Watching camera videos give me a lot of inspiration. Compared to videos on photography, which tends to be overrun by a lot of opinion. Granted you encounter this in camera videos, however, I tend to skip boring intros and talking, and skip to how it is being used. One thing I have noticed, whether it is guitar gear or photography gear, is I tend to use it differently to how most people in videos are.
Take an image, painting, or album art that you love, get it printed, and put it somewhere. Perhaps on your desk at home, or on the wall in your lounge or kitchen. somewhere where you are seeing it/ walking past but not necessarily paying attention, as your subconscious is recording. Having things that elicits a response in you when you see or hear it should be something you are exposing yourself to.
This next section feeds into the last part; make sure you put time aside to do something involving what you love. This can be a small amount of time or perhaps up to an hour. But make sure you take time to play around with photo editors, seeing what you can do to the photographs. Take time to watch videos around a type of photography you don’t know much about. Find a couple of youtubers that post some content you enjoy, and subscribe. You will be notified when there is a new video, and you can put 10-15 minutes aside to watch it.
Put aside time to do all these things in your life. And then, take time to do nothing in between. Counter intuitive right? the inspiration well is something that easily drys up. Taking a break from something you love is important, as it allows time to absorb information, and to forget certain thoughts, feelings, and attitudes towards things. This then in turn allows you to come back to doing what you love with recharged batteries.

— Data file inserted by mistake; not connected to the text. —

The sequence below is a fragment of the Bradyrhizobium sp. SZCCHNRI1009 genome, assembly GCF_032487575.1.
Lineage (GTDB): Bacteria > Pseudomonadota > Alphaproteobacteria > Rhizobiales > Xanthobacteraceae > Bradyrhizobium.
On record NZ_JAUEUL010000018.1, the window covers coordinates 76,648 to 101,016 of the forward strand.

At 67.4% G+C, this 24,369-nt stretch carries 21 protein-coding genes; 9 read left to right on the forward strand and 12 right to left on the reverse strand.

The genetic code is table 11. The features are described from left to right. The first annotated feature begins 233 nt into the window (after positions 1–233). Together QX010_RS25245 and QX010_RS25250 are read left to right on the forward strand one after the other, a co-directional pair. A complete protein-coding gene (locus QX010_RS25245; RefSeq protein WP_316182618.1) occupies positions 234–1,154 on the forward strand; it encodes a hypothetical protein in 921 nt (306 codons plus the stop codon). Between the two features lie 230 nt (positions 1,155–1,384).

To stop this going from a break to "stopping to do it and falling back into your bad habits of not actually doing anything" situation, you have to do make sure you are doing the other things in your life. Once you get into a cycle of doing the other things, they encourage inspiration, and in turn encourage creativity. Taking a break can make you want to go back and do it even more, rather than "I want to do it but I can’t because...". It is about remembering inspiration is not the life lasting energy of a star, but rather like the battery in the devices you use. You need to let it all re-charge, but you can still do these things throughout the day.
Doesn’t make sense? How often do you look at your phone everyday? How often are you on a tablet or laptop in your spare time every day? Try to imagine this over the course of a week, a month, a year. How much time do you think that is a year? So now start applying the things I have mentioned in tandem with these things. Looking at your phone? Change your wall paper every week. Make sure you are taking photos of things, even mundane things on your phone. Put a video on in the background whilst doing things on your tablet or laptop. Perhaps start researching places to print photos or a piece of gear your want to save up for.
After a while, these things find their way deeper and deeper into your routine. finding someone else to do these things with can be an even bigger inspiration. I love doing things I love with friends, and having someone that finds inspiration easily is someone to spend time around. Inspiration can breed inspiration, and fun can breed creativity.
After a month of doing these things in your spare time (watching videos, subjecting yourself to images, going out and practicing, doing them with friends, then taking a small break), you might find it much easier to come back and find inspiration.
Anywho, catch you on the flip-flop! - Sly.